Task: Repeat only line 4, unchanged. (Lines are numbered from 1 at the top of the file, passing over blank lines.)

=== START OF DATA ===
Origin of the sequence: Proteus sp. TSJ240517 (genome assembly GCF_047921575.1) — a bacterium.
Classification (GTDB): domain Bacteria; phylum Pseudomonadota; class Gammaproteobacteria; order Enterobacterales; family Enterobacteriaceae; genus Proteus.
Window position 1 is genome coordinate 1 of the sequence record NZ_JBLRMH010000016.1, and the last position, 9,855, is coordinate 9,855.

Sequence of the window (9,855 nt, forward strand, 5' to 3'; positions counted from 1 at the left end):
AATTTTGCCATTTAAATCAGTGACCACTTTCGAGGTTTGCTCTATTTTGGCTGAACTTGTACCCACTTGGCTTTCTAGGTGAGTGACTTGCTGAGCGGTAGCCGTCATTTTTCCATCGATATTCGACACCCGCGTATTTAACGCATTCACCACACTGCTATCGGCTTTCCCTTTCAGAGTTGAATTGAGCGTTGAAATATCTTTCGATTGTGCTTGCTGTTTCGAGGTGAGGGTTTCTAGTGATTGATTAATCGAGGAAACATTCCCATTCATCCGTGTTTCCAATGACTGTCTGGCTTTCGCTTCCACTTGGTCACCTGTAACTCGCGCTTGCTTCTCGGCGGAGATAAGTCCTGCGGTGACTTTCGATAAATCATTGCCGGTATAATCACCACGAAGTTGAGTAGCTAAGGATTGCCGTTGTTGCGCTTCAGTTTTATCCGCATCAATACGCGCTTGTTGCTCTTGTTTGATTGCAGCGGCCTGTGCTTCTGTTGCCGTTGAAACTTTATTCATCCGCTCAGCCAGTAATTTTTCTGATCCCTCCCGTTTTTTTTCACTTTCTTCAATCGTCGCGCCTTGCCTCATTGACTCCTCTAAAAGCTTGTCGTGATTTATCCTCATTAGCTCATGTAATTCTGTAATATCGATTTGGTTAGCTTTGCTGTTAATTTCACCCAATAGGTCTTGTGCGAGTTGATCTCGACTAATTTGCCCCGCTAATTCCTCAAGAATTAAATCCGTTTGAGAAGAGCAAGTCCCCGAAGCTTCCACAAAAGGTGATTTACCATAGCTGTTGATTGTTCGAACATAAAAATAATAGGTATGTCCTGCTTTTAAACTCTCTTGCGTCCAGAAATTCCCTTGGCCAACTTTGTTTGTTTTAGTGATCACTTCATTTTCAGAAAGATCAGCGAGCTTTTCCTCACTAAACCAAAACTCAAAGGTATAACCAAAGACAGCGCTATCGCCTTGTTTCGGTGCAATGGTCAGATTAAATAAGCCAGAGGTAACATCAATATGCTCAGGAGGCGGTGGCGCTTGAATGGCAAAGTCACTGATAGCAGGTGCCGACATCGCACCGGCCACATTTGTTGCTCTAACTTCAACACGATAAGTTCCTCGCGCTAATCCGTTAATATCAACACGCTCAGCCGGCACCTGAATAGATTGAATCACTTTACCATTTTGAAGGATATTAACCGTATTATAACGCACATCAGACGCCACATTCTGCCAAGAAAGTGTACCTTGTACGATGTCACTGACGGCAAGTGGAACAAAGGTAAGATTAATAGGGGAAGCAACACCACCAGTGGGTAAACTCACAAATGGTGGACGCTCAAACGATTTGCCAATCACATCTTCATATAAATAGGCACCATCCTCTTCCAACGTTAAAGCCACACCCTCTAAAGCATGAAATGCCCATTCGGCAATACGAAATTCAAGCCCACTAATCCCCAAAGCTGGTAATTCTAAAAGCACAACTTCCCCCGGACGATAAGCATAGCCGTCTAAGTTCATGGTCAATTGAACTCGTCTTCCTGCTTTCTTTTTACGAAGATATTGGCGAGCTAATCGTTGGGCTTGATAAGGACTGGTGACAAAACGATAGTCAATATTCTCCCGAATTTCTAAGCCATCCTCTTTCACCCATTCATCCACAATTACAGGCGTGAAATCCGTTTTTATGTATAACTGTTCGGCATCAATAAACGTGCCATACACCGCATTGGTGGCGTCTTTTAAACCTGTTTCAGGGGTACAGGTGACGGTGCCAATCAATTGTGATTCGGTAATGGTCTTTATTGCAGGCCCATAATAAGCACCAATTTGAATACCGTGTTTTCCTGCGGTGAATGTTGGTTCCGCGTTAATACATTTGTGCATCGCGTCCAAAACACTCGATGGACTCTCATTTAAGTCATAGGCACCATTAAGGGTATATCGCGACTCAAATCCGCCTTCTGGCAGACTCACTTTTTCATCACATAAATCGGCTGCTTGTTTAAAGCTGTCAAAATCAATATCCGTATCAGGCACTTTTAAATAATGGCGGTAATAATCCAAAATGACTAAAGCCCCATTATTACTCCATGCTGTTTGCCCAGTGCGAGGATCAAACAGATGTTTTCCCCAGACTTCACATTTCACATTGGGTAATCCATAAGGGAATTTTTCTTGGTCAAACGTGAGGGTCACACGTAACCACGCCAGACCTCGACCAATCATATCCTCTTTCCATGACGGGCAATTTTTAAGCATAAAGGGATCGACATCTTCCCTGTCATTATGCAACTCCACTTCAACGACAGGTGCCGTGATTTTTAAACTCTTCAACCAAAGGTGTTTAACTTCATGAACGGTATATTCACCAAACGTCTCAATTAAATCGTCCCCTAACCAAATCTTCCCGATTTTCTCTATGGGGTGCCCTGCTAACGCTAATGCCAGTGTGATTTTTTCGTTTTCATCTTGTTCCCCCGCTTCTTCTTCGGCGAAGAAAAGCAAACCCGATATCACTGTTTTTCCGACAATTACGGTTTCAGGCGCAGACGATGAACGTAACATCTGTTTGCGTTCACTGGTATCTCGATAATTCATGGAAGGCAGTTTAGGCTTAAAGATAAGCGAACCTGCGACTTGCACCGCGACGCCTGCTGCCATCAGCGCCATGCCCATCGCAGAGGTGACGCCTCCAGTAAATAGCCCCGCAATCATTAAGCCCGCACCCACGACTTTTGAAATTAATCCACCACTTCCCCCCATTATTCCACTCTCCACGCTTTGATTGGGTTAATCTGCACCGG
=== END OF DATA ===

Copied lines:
Sequence of the window (9,855 nt, forward strand, 5' to 3'; positions counted from 1 at the left end):